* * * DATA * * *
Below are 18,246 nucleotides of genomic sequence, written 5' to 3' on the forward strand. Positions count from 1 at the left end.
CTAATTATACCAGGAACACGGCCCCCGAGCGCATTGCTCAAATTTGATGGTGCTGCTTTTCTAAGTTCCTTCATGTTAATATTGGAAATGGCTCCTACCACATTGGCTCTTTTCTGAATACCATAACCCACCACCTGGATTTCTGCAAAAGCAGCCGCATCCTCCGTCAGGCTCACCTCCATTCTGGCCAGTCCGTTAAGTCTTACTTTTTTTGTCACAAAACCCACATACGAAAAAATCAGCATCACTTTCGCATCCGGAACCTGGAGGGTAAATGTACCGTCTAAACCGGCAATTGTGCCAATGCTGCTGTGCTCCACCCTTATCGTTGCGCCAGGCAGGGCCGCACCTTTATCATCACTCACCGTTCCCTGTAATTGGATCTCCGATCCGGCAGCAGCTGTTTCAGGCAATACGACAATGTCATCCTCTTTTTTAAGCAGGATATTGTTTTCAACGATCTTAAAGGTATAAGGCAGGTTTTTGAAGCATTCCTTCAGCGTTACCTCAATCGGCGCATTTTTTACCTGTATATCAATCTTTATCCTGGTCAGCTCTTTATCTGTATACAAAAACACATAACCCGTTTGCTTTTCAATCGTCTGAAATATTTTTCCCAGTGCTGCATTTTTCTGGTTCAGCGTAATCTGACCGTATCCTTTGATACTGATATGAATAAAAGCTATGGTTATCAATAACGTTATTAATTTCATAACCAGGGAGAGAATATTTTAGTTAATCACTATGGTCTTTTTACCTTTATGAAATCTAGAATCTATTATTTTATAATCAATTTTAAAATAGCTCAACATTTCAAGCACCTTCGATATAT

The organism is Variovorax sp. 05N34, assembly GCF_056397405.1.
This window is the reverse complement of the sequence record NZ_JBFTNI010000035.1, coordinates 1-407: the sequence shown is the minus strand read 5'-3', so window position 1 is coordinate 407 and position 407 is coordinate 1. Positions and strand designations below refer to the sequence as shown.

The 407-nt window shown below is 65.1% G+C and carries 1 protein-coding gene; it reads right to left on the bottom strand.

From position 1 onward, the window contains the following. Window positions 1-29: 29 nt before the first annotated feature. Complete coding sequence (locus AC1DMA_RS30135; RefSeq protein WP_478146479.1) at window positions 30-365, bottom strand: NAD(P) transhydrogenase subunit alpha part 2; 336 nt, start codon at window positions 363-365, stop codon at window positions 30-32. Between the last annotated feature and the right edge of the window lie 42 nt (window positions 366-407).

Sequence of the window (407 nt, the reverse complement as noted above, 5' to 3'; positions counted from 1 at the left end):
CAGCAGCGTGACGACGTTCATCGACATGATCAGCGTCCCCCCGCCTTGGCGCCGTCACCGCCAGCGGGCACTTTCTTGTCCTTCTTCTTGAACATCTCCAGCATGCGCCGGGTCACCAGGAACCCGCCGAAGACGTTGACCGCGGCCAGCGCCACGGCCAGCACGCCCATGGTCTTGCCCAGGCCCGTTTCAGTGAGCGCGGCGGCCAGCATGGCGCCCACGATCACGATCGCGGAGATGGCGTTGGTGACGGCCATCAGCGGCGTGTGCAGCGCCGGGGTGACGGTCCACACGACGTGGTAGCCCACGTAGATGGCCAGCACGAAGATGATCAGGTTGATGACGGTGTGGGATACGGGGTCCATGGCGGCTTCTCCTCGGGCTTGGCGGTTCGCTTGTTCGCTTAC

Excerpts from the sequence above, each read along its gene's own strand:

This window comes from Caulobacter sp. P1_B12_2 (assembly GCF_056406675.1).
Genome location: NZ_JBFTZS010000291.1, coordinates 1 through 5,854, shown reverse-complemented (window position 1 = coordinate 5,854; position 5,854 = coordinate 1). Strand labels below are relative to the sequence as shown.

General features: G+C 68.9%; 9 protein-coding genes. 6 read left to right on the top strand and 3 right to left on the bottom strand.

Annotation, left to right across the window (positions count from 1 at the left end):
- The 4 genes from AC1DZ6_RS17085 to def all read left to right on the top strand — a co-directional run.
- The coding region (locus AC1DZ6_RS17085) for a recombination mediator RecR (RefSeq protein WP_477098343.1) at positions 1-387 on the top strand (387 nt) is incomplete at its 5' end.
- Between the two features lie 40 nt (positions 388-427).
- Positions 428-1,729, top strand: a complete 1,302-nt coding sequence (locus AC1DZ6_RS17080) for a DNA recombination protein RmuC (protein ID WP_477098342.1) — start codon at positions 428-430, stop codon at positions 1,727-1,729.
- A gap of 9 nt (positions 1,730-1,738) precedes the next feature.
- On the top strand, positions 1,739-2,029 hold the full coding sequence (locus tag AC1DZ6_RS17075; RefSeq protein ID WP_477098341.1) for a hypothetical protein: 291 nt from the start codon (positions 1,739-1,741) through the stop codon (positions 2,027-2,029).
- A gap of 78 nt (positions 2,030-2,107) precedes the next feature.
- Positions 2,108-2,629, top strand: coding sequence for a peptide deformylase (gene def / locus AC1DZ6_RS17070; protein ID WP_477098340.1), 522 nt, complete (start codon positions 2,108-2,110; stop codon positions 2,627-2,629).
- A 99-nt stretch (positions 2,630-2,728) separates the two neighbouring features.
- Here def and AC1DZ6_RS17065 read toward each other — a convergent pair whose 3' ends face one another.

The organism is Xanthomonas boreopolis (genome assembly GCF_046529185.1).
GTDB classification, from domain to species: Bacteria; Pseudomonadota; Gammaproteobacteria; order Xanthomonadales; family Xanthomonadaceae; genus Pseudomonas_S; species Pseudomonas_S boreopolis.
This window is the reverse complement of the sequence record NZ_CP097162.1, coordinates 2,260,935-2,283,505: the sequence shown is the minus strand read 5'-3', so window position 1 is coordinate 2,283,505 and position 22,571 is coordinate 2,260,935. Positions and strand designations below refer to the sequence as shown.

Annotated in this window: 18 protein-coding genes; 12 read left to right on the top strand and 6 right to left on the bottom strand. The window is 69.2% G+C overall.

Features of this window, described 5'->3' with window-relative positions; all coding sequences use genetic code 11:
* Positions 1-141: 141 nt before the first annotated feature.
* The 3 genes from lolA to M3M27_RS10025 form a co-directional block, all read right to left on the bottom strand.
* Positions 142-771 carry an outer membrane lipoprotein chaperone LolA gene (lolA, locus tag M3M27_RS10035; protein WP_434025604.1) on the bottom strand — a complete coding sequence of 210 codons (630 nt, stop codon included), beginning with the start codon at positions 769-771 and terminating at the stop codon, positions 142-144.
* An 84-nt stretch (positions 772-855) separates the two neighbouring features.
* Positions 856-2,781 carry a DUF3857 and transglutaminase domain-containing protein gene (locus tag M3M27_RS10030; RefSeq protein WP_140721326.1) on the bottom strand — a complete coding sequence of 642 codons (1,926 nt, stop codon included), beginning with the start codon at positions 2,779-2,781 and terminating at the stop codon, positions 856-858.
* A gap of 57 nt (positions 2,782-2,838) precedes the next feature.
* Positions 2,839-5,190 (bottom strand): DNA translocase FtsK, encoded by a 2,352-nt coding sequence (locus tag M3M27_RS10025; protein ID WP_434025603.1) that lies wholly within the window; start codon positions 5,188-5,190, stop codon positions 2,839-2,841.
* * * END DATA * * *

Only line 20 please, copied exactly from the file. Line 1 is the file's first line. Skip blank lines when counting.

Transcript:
- A gap of 78 nt (positions 2,030-2,107) precedes the next feature.